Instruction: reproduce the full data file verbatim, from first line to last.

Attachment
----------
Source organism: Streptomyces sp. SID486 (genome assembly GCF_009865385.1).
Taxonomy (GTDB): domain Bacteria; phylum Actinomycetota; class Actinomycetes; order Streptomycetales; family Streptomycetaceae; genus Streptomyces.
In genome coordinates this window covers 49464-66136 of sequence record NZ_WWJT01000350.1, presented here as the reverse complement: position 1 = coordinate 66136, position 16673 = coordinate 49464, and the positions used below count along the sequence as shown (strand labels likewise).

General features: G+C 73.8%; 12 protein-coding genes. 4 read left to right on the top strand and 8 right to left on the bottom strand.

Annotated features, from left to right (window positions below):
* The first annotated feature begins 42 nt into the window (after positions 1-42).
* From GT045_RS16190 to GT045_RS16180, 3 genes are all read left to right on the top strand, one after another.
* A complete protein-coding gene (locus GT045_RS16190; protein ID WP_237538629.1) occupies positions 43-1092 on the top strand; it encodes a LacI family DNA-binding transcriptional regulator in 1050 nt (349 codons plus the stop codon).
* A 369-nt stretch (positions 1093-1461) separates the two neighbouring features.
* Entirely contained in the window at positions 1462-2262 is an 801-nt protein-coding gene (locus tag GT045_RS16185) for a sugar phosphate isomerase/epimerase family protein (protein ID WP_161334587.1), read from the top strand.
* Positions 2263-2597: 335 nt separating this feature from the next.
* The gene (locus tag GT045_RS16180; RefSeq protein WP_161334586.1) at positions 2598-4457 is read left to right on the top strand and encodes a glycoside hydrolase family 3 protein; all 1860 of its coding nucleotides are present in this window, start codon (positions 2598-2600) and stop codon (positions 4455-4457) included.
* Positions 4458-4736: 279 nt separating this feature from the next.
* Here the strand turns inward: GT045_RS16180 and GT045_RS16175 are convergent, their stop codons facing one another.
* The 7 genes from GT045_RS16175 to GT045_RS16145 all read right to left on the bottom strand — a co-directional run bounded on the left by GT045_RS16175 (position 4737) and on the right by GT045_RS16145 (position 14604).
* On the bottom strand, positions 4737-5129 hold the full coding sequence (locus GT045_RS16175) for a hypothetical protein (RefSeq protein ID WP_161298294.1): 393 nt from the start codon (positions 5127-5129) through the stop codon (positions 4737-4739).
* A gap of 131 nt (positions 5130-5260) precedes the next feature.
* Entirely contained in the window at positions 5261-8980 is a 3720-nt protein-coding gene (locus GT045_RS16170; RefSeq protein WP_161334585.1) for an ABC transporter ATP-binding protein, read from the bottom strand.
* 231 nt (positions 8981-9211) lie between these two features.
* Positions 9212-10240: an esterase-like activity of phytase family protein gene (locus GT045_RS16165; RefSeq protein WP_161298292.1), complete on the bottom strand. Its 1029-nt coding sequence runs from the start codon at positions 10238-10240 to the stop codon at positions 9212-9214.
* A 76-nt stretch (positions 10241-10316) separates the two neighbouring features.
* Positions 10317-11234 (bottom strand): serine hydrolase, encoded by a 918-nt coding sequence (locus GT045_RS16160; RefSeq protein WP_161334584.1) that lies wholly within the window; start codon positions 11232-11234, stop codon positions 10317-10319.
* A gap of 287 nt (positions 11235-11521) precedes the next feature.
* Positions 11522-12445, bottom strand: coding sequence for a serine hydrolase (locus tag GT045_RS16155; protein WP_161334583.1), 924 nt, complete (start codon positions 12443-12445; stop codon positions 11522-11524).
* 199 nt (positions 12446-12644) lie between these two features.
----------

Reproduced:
Source organism: Streptomyces sp. SID486 (genome assembly GCF_009865385.1).
Taxonomy (GTDB): domain Bacteria; phylum Actinomycetota; class Actinomycetes; order Streptomycetales; family Streptomycetaceae; genus Streptomyces.
In genome coordinates this window covers 49464-66136 of sequence record NZ_WWJT01000350.1, presented here as the reverse complement: position 1 = coordinate 66136, position 16673 = coordinate 49464, and the positions used below count along the sequence as shown (strand labels likewise).

General features: G+C 73.8%; 12 protein-coding genes. 4 read left to right on the top strand and 8 right to left on the bottom strand.

Annotated features, from left to right (window positions below):
* The first annotated feature begins 42 nt into the window (after positions 1-42).
* From GT045_RS16190 to GT045_RS16180, 3 genes are all read left to right on the top strand, one after another.
* A complete protein-coding gene (locus GT045_RS16190; protein ID WP_237538629.1) occupies positions 43-1092 on the top strand; it encodes a LacI family DNA-binding transcriptional regulator in 1050 nt (349 codons plus the stop codon).
* A 369-nt stretch (positions 1093-1461) separates the two neighbouring features.
* Entirely contained in the window at positions 1462-2262 is an 801-nt protein-coding gene (locus tag GT045_RS16185) for a sugar phosphate isomerase/epimerase family protein (protein ID WP_161334587.1), read from the top strand.
* Positions 2263-2597: 335 nt separating this feature from the next.
* The gene (locus tag GT045_RS16180; RefSeq protein WP_161334586.1) at positions 2598-4457 is read left to right on the top strand and encodes a glycoside hydrolase family 3 protein; all 1860 of its coding nucleotides are present in this window, start codon (positions 2598-2600) and stop codon (positions 4455-4457) included.
* Positions 4458-4736: 279 nt separating this feature from the next.
* Here the strand turns inward: GT045_RS16180 and GT045_RS16175 are convergent, their stop codons facing one another.
* The 7 genes from GT045_RS16175 to GT045_RS16145 all read right to left on the bottom strand — a co-directional run bounded on the left by GT045_RS16175 (position 4737) and on the right by GT045_RS16145 (position 14604).
* On the bottom strand, positions 4737-5129 hold the full coding sequence (locus GT045_RS16175) for a hypothetical protein (RefSeq protein ID WP_161298294.1): 393 nt from the start codon (positions 5127-5129) through the stop codon (positions 4737-4739).
* A gap of 131 nt (positions 5130-5260) precedes the next feature.
* Entirely contained in the window at positions 5261-8980 is a 3720-nt protein-coding gene (locus GT045_RS16170; RefSeq protein WP_161334585.1) for an ABC transporter ATP-binding protein, read from the bottom strand.
* 231 nt (positions 8981-9211) lie between these two features.
* Positions 9212-10240: an esterase-like activity of phytase family protein gene (locus GT045_RS16165; RefSeq protein WP_161298292.1), complete on the bottom strand. Its 1029-nt coding sequence runs from the start codon at positions 10238-10240 to the stop codon at positions 9212-9214.
* A 76-nt stretch (positions 10241-10316) separates the two neighbouring features.
* Positions 10317-11234 (bottom strand): serine hydrolase, encoded by a 918-nt coding sequence (locus GT045_RS16160; RefSeq protein WP_161334584.1) that lies wholly within the window; start codon positions 11232-11234, stop codon positions 10317-10319.
* A gap of 287 nt (positions 11235-11521) precedes the next feature.
* Positions 11522-12445, bottom strand: coding sequence for a serine hydrolase (locus tag GT045_RS16155; protein WP_161334583.1), 924 nt, complete (start codon positions 12443-12445; stop codon positions 11522-11524).
* 199 nt (positions 12446-12644) lie between these two features.